.HDMP and .MDMP files

Just a quickie – the rule is blog what you know, but I figure my speculation might be good enough here.

A friend gave me an HDMP file and asked what I could make of it. After the usual “I could make a hat! Or a brooch! Or a dinosaur!” type stuff, I realized it wouldn’t open anyway.

In my experience, most .HDMPs come with matching .MDMP files. I think of these as Minidumps (in the “real” mini sense – just information about threads and thread stacks), and Heap dumps (everything else the process knew or cared about in User mode).

This HDMP wasn’t openable in the debugger directly, but if its corresponding MDMP was present in the same folder at the same time, I reckon it woulda.

The feared WER-wolf produces these files in pairs (that’s Windows Error Reporting, kids, don’t be too scared, except that it invalidates everything we used to know about AEDebug registry keys and similar, but that’s another story for another time), and that’s how I’ve analyzed them in the past. I remember hearing of some sort of merge operation that needed to happen between M and H dumps, but I’m reasonably certain I haven’t bothered with that (I assume I’m lazy by default), so I think the debugger just does it for ya.

Now I’ve written that, I’m going to go look for references to support my assertions!

949180    How to create a user-mode process dump file in Windows Server 2008
http://support.microsoft.com/default.aspx?scid=kb;EN-US;949180

(At the bottom – mini and heap dumps – yay me!). Think that’s enough for today. Hugs!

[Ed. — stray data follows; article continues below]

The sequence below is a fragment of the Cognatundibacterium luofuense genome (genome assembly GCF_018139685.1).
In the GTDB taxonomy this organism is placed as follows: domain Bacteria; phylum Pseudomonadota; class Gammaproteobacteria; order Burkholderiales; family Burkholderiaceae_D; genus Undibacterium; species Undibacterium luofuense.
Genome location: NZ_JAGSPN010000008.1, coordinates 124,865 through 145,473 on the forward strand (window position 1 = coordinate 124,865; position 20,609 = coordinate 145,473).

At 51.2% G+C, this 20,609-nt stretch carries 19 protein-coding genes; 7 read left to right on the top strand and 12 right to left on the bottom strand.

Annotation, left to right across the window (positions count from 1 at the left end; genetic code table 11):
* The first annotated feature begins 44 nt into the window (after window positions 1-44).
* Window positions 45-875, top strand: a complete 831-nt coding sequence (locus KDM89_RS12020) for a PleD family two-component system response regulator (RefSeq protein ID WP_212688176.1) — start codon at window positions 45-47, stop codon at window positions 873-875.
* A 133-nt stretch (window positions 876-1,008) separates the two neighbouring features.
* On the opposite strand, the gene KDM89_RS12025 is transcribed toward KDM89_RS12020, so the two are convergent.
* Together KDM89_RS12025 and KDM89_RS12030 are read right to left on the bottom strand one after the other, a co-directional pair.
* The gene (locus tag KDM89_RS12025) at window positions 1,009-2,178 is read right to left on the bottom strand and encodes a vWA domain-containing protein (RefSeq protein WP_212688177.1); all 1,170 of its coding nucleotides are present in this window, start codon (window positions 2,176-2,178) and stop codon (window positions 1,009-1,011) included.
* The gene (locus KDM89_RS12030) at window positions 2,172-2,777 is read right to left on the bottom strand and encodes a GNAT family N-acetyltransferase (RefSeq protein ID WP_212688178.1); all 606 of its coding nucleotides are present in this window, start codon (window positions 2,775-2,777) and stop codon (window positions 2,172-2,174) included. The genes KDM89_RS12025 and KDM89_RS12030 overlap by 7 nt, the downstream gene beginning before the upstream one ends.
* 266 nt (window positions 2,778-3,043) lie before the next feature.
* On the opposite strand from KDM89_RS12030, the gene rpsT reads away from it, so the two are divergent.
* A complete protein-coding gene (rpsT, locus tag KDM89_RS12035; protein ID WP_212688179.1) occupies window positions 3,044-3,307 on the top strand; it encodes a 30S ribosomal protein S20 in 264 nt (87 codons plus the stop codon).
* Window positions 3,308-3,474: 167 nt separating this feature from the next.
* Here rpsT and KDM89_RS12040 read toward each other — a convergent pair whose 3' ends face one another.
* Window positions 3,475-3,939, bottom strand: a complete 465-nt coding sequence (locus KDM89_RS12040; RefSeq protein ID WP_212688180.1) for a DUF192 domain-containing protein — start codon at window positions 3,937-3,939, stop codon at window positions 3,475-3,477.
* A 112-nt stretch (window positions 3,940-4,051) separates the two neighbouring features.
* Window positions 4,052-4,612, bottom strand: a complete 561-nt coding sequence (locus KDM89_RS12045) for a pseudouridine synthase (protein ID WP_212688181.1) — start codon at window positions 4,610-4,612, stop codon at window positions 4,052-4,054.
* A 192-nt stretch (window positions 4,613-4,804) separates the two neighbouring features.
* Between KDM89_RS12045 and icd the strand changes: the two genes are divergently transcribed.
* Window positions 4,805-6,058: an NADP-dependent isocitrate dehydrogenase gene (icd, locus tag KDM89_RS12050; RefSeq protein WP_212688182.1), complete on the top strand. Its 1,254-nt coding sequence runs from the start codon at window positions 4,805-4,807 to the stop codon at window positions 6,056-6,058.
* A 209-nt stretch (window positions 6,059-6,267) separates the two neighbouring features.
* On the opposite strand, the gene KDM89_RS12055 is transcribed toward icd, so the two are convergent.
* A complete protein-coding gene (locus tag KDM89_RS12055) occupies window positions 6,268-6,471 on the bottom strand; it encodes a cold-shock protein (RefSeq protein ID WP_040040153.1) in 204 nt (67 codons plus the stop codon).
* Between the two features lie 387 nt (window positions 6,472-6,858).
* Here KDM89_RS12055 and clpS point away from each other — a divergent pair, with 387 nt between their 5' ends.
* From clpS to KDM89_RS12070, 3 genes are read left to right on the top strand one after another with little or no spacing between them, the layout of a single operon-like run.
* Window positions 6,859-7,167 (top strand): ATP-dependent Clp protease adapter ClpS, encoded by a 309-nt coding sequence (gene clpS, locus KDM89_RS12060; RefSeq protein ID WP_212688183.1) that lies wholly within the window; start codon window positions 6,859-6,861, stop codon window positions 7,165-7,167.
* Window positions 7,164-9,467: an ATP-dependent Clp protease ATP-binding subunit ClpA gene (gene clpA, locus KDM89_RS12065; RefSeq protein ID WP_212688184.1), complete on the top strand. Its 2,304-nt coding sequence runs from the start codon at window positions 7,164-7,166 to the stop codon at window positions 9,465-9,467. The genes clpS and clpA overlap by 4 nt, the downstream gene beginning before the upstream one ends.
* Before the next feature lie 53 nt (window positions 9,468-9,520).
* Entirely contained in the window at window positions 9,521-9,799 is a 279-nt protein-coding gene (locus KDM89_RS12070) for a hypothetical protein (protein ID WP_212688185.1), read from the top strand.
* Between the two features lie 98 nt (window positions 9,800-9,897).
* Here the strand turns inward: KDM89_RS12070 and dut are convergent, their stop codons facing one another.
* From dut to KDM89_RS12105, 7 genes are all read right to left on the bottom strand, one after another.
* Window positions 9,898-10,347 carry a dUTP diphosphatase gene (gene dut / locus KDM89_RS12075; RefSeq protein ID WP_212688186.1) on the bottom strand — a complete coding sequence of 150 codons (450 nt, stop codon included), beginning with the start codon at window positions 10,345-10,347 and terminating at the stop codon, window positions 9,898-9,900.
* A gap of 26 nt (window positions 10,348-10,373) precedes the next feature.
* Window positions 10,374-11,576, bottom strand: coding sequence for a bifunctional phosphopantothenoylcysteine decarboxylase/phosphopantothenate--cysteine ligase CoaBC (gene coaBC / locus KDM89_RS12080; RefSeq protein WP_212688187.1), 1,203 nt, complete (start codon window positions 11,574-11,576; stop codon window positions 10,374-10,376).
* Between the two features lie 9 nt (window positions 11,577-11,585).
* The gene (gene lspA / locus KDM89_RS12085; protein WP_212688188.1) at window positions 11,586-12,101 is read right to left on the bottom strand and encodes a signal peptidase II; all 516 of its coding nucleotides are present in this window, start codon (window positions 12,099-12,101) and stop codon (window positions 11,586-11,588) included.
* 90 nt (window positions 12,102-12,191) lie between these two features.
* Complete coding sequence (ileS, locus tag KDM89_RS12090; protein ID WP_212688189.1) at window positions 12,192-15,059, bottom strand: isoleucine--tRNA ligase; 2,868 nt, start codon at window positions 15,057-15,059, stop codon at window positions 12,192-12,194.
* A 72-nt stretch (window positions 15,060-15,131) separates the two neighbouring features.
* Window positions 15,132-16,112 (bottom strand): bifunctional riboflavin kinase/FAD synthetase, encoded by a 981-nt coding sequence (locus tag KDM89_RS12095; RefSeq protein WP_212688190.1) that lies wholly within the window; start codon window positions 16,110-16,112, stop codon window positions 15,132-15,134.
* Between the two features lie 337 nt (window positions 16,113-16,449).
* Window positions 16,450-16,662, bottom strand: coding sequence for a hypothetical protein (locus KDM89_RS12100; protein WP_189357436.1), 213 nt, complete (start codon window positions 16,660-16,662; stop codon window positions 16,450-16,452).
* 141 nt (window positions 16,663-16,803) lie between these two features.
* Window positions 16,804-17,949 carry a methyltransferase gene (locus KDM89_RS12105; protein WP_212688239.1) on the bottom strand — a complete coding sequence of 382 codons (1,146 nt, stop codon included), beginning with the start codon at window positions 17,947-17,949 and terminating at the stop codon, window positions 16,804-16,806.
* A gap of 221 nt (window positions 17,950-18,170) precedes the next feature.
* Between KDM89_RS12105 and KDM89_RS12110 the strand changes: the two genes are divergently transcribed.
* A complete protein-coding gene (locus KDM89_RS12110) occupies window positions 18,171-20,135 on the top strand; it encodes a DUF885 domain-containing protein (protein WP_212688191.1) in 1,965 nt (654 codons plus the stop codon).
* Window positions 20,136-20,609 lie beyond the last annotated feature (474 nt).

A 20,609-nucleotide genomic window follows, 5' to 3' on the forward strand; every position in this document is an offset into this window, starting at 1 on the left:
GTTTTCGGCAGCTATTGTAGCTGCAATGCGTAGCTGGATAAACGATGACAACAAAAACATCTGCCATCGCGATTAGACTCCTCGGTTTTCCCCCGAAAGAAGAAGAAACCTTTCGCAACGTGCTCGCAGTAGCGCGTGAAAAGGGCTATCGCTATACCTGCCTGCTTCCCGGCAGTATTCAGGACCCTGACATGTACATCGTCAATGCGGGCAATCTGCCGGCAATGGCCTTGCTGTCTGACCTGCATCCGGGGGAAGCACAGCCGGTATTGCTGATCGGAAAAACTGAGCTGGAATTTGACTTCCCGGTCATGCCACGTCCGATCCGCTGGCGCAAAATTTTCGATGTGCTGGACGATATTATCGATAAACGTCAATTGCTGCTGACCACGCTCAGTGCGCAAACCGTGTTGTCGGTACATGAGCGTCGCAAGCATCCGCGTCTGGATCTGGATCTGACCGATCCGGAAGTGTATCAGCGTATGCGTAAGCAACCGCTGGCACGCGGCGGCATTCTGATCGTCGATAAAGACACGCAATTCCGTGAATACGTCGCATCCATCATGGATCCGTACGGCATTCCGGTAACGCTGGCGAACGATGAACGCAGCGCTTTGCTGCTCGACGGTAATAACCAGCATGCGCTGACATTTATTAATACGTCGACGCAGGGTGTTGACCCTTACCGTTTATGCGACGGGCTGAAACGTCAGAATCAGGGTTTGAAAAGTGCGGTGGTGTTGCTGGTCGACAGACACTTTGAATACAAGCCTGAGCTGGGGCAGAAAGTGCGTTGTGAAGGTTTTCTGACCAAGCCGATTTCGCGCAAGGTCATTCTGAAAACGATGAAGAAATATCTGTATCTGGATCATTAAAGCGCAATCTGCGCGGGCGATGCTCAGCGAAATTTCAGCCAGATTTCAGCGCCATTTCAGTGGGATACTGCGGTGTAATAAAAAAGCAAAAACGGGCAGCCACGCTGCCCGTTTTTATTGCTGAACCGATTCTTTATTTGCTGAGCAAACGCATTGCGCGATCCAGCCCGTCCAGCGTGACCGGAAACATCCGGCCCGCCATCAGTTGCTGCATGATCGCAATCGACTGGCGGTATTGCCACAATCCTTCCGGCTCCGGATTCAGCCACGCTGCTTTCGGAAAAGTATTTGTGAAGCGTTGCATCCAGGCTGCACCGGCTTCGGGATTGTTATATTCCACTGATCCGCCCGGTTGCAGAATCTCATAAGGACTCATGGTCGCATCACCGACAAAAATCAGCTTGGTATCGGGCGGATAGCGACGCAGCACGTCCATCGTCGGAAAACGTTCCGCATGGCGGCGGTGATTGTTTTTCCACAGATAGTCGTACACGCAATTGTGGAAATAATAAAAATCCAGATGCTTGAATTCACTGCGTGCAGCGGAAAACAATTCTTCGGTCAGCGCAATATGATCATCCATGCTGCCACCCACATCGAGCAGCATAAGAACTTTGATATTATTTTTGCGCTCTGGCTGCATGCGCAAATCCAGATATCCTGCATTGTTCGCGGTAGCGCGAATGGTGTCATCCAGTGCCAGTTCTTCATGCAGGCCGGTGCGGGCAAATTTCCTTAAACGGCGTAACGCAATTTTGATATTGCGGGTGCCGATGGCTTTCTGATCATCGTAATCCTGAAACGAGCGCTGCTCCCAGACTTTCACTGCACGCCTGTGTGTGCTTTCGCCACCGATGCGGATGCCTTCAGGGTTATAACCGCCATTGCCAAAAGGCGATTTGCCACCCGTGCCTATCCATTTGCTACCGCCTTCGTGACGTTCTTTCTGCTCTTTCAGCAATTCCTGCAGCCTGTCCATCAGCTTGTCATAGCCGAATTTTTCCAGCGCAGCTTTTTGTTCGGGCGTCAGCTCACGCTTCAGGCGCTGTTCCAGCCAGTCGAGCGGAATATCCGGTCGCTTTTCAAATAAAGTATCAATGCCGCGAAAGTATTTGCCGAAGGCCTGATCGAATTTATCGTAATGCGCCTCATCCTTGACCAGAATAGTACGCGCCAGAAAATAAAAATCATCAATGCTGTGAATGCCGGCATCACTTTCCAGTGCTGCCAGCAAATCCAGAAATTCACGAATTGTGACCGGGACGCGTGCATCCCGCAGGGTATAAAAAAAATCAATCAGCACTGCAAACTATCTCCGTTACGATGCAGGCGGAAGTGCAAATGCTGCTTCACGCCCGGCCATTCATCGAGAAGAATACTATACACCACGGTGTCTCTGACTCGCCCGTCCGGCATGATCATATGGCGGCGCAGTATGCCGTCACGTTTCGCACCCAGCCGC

What does it mean when there’s no “broken page” icon in IE8?

I was just catching up on some of my RSS feeds, and noticed that one of the pages I was at didn’t have a broken page icon, but wasn’t working quite right (some broken javascript in the photos area, I’m guessing… I’ll investigate that next).

image

I wondered what that meant, so fired up Fiddler2 to have a look.

The Headers collection didn’t include the compatibility header (X-UA-Compatible: IE=EmulateIE7 or similar):

HTTP/1.1 200 OK
Proxy-Connection: Keep-Alive
Connection: Keep-Alive
Content-Length: 77144
Via: 1.1 MYPROXY
Date: Wed, 10 Sep 2008 07:42:24 GMT
Content-Type: text/html; charset=utf-8
Server: Microsoft-IIS/6.0
X-AspNet-Version: 2.0.50727
Cache-Control: private

But the META tag was present (link):

<!doctype html public "-//w3c//dtd xhtml 1.0 transitional//en"
    "http://www.w3.org/tr/xhtml1/dtd/xhtml1-transitional.dtd">
<html xmlns="http://www.w3.org/1999/xhtml" xml:lang="en" lang="en">
  <head><meta http-equiv="X-UA-Compatible" content="IE=7" /><title>
    Spied: New Mazda3

So: the page is being told to render in IE7 Standards Mode (forced, as opposed to IE=EmulateIE7, which would behave as IE7 did). This makes the toggle compatibility mode button moot, because the site has chosen their mode explicitly.

Wonder if that’s the problem… Time to investigate with the developer toolbar, I think…

(Update: nup, document mode didn’t fix it – Script Debugging needed to be un-disabled in IE, and then the debugger showed me it was happening in motiongallery.js. I’ve lost interest now 🙂 )